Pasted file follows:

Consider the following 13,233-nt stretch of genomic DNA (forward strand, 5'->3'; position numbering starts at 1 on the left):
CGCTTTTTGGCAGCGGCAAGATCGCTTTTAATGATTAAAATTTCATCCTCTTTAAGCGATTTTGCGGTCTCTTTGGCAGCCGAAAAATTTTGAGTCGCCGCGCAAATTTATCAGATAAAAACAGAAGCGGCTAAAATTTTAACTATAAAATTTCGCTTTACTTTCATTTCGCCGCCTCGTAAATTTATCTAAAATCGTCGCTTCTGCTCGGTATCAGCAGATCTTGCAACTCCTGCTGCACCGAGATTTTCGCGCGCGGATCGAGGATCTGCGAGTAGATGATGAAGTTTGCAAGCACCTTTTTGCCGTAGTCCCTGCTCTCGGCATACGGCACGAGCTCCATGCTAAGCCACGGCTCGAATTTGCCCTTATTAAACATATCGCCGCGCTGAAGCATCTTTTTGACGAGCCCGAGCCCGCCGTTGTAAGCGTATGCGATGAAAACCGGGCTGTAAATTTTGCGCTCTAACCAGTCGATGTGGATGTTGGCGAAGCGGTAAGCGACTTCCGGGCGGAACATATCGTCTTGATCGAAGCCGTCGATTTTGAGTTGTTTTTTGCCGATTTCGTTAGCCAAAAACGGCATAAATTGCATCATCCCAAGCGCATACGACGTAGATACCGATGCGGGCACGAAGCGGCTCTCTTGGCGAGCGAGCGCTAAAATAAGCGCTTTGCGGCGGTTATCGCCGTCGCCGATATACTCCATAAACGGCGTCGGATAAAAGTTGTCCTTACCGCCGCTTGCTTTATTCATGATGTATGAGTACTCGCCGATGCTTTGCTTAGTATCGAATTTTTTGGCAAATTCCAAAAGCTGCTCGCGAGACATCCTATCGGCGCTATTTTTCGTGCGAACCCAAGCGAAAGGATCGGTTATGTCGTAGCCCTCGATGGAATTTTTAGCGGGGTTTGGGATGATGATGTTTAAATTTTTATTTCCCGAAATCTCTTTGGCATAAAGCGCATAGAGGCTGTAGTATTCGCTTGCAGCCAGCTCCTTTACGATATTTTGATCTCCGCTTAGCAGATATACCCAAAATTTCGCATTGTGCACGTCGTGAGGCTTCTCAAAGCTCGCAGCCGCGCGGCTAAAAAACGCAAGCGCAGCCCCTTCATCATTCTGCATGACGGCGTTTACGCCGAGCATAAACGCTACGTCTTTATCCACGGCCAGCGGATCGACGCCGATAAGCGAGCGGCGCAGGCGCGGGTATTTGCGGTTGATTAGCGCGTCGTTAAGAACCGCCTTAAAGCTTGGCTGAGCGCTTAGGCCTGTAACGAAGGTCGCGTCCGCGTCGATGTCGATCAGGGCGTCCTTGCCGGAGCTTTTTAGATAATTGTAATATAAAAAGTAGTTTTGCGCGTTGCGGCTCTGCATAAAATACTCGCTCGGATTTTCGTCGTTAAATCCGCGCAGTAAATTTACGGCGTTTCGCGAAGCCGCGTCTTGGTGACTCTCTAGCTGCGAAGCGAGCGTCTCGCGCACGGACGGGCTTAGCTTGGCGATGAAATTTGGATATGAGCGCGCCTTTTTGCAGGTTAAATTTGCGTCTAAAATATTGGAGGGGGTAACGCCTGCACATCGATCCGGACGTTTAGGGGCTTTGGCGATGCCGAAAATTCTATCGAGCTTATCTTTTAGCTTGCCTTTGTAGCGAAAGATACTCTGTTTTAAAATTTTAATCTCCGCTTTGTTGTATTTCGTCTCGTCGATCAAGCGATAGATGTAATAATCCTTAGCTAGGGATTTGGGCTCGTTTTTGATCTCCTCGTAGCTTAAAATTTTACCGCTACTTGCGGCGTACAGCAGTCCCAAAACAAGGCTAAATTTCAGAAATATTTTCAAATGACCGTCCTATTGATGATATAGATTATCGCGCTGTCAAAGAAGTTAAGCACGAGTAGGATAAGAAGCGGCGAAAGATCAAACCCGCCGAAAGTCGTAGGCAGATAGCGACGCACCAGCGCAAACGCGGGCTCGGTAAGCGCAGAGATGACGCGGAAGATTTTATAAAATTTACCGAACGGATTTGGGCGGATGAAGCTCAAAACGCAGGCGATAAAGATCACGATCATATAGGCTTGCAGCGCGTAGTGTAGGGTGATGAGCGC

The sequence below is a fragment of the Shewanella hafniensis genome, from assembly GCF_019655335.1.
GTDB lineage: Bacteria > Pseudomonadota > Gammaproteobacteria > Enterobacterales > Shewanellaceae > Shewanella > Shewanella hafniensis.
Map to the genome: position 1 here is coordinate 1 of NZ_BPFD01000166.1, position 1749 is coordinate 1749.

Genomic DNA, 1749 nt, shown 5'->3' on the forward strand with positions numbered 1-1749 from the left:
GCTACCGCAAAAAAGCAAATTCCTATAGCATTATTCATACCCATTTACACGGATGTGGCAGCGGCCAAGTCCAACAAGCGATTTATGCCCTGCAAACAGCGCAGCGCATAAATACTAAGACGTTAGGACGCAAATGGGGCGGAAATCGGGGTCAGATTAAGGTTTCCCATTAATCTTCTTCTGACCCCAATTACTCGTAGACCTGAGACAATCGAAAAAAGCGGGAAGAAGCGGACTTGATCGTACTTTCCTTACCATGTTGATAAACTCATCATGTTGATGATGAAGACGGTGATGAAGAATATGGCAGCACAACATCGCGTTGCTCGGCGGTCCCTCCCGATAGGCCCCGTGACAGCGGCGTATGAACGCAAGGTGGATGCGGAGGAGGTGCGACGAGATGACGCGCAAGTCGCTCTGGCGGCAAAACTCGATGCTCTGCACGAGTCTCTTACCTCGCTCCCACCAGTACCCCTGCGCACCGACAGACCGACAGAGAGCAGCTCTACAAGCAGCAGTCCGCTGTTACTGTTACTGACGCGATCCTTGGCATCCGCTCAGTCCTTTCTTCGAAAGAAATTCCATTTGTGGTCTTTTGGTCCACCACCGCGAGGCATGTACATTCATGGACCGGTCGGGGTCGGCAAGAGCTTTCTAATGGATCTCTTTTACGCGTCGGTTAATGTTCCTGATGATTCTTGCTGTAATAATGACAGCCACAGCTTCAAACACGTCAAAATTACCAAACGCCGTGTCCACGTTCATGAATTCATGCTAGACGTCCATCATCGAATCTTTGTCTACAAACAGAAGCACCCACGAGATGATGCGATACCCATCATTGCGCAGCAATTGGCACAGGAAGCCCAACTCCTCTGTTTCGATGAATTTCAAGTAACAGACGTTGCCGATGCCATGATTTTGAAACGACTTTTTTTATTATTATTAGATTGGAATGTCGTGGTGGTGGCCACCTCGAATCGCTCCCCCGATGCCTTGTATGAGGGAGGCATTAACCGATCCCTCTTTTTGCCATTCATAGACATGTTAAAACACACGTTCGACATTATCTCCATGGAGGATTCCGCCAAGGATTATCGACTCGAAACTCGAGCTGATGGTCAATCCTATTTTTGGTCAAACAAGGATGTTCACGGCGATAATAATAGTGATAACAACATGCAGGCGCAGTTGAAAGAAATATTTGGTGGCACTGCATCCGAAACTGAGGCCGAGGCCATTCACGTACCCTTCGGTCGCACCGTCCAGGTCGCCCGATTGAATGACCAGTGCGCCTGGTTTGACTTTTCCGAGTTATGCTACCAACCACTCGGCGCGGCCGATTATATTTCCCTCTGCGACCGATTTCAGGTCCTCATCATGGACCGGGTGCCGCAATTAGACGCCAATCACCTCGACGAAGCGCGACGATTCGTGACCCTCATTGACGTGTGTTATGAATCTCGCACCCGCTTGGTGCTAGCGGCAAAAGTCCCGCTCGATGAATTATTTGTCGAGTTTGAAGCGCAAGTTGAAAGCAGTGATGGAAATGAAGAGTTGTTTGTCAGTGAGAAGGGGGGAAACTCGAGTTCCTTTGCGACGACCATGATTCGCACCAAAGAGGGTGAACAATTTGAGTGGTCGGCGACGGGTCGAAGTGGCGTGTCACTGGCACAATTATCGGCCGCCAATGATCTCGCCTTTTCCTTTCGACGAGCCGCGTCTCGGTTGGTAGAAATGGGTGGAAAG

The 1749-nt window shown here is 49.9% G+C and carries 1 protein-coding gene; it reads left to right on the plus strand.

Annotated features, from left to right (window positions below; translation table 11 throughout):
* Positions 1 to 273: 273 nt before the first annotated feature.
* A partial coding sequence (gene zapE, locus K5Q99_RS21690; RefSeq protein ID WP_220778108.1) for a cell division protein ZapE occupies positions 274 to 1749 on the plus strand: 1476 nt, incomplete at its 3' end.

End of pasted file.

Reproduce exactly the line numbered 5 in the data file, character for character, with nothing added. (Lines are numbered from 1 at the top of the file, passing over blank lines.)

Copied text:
Map to the genome: position 1 here is coordinate 1 of NZ_BPFD01000166.1, position 1749 is coordinate 1749.